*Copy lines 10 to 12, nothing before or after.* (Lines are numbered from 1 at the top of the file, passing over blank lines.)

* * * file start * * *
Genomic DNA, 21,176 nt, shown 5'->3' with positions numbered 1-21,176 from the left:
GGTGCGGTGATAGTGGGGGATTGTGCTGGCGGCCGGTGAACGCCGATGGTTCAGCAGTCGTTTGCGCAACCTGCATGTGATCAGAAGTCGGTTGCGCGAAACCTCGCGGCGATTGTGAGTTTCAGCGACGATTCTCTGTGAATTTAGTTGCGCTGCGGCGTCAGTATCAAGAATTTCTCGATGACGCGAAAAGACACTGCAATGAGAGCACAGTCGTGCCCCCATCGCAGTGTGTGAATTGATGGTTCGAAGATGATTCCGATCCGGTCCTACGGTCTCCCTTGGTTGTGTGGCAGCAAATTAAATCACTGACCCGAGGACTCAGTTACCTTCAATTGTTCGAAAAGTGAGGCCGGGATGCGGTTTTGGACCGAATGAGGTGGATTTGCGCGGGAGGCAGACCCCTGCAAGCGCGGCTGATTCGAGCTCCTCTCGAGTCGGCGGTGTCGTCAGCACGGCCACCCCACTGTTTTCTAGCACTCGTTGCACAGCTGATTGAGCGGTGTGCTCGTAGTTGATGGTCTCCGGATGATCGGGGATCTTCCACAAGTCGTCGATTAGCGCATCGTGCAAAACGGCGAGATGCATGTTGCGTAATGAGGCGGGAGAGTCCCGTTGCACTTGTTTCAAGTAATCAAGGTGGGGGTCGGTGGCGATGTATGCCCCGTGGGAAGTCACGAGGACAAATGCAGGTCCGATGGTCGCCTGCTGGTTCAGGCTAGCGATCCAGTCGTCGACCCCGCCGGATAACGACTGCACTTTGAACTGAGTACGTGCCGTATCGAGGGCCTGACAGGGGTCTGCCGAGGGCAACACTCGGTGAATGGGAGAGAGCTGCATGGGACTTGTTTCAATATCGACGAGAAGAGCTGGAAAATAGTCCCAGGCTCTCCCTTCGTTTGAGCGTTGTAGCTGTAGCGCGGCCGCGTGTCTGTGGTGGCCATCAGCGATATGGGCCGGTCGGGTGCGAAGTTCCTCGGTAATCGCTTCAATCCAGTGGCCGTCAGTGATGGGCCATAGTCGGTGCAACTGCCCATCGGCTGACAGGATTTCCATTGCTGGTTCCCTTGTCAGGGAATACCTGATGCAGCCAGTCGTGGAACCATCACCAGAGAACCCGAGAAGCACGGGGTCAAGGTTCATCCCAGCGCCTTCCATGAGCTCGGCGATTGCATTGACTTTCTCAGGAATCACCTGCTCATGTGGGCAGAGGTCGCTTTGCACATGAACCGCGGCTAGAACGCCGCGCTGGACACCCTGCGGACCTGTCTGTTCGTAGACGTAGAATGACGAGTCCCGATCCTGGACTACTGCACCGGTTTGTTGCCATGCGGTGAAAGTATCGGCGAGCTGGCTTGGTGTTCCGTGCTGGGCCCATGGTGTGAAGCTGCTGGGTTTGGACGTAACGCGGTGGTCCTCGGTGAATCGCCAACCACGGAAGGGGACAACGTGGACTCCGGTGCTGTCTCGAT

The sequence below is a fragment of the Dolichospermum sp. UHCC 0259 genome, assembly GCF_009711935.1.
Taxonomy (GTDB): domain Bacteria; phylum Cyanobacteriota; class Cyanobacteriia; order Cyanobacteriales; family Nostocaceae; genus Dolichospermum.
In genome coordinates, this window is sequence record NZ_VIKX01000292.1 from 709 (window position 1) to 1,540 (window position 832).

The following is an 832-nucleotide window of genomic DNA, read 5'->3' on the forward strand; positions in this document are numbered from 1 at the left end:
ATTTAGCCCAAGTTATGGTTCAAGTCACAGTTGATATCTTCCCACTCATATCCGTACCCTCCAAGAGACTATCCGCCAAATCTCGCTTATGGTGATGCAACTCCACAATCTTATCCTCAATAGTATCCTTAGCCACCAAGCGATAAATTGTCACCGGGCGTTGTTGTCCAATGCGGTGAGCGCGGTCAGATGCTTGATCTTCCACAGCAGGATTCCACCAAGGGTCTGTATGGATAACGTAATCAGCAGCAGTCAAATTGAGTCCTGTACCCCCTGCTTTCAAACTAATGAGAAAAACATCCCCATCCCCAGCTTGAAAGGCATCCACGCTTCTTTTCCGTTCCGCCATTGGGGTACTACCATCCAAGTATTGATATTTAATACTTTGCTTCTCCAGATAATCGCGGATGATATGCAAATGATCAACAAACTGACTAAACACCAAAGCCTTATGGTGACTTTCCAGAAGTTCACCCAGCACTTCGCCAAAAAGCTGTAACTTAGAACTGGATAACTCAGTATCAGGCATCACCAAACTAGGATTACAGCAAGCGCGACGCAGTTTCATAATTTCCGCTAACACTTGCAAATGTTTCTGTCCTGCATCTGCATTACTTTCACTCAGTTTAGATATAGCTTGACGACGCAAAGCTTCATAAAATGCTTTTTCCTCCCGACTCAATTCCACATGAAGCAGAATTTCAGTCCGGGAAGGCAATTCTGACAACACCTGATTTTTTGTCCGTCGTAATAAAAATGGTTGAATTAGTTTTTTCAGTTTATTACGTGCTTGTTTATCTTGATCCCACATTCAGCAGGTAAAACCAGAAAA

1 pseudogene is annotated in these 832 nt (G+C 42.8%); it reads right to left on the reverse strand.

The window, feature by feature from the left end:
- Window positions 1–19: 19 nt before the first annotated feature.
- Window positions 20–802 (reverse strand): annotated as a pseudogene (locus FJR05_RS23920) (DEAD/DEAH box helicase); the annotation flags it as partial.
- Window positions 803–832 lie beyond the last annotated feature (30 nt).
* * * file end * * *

- Window positions 1–19: 19 nt before the first annotated feature.
- Window positions 20–802 (reverse strand): annotated as a pseudogene (locus FJR05_RS23920) (DEAD/DEAH box helicase); the annotation flags it as partial.
- Window positions 803–832 lie beyond the last annotated feature (30 nt).